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Companies with more than 50 employees must provide student training: Saudi HR Ministry

RIYADH: Saudi Minister of Human Resources and Social Development Ahmed Al-Rajhi recently issued a ministerial order obliging private sector businesses with 50 or more employees to provide cooperative training for students.

The decision was based on an academic plan approved by educational institutions and the demands of the labor market, officials said. The aim is to improve the quality and efficiency of training programs in the private sector, create more opportunities for development and growth, and ensure students receive relevant training that helps them secure jobs after graduation by improving their performance and practical skills.

Trainees and the organizations providing the training will sign a fixed-term contract that provides full details, and the organization will present the student with a certificate at the end of the training period.

The ministry has published a procedural guide explaining the full details of the decision, which can be downloaded from its website. It said private sector organizations that fail to comply with the order could face legal consequences, including penalties.

The decision was made in cooperation with the Ministry of Education, the Technical and Vocational Training Corp., and the Human Resources Development Fund. Meetings and workshops will be organized to help prepare private sector organizations as part of the ministry’s efforts to improve knowledge, skills and quality of training among the workforce.

Ahmed Al-Zahrani, deputy minister for skills and training at the Ministry of Human Resources and Social Development, told Arab News that “cooperative training is an important journey within the university or educational process, and it contributes to acquiring on-the-job skills.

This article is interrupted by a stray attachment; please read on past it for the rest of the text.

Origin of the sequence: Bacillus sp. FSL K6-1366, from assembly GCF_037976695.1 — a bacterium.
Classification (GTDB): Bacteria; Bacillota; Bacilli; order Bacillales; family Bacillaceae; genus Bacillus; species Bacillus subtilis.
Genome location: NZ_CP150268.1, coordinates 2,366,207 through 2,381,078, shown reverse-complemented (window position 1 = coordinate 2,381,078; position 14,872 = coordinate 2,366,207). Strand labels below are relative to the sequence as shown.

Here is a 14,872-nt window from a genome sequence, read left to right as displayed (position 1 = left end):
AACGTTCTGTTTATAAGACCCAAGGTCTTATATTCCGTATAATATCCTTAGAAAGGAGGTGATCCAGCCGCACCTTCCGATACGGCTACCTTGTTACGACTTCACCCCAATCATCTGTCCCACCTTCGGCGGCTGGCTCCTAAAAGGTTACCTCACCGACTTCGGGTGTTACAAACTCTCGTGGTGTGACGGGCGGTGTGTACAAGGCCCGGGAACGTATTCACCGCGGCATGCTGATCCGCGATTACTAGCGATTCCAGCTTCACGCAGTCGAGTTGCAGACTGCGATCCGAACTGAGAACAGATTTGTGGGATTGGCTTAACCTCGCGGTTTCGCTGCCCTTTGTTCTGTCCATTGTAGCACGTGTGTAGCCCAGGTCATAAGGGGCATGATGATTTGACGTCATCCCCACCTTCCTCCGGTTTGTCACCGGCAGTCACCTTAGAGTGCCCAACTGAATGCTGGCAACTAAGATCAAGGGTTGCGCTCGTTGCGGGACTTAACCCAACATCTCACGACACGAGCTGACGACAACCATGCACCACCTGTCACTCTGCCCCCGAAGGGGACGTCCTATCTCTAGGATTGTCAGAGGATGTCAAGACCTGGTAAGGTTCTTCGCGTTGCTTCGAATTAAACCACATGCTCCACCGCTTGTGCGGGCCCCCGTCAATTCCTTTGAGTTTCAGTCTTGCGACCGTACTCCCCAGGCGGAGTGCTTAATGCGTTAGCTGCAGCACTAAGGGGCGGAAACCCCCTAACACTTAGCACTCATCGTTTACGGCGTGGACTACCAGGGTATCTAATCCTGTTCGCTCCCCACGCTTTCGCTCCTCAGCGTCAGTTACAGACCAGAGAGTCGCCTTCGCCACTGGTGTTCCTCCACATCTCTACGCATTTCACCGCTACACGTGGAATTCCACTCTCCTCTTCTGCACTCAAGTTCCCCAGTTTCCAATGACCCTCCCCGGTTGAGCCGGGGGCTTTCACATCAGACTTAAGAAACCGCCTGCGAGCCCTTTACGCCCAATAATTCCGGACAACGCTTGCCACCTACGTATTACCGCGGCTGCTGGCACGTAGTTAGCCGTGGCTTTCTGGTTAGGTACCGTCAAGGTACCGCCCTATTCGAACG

Ahmed Al-Zahrani, deputy minister for skills and training at the Ministry of Human Resources and Social Development. (Supplied)

“Cooperative training adds practical skills to the student, raises the quality of the student’s educational process, and gives them better opportunities for future employment in the labor market by acquiring the necessary practical experience and skills,” he added.

Mohammed Bajunaid, former general director of the Institute of Public Administration in the Eastern Province, said: “Training is an essential and important tool for development that is indispensable in all countries of the world.

“Interest in it has been increasing in our country, due to the increasing levels of awareness of its effects among institutions and individuals in society, but it needs more attention to all its components, including qualifying trainers and updating tools and methods, as well as training curricula, in line with developments.”

Mohammed Bajunaid, former general director of the Institute of Public Administration in the Eastern Province. (Supplied)

Bajunaid said that institutions need to be aware of the elements of the training process. It has to begin with identifying needs and end with measuring the impact, so that the employee receives the training they need, he added.

“Cooperative training provides the opportunity for the student to gain practical experience through pre-graduation training, to consolidate an understanding of their specialty and accustom them to a set of job requirements: Discipline, punctuality and respect for regulations,” he said.

This involves “adapting and interacting with the future work environment and dealing with community members from outside the educational institution as well as preparing the student to take responsibility and enhance their self-confidence,” he added.

Bajunaid said that cooperative training can be used effectively if it is linked to contracting and employment in accordance with the professional competence requirements determined by employers.

“Here they show their seriousness in contributing to the localization of jobs, creating real competition among graduates to occupy the best available jobs and urging students to persevere,” Bajunaid said.

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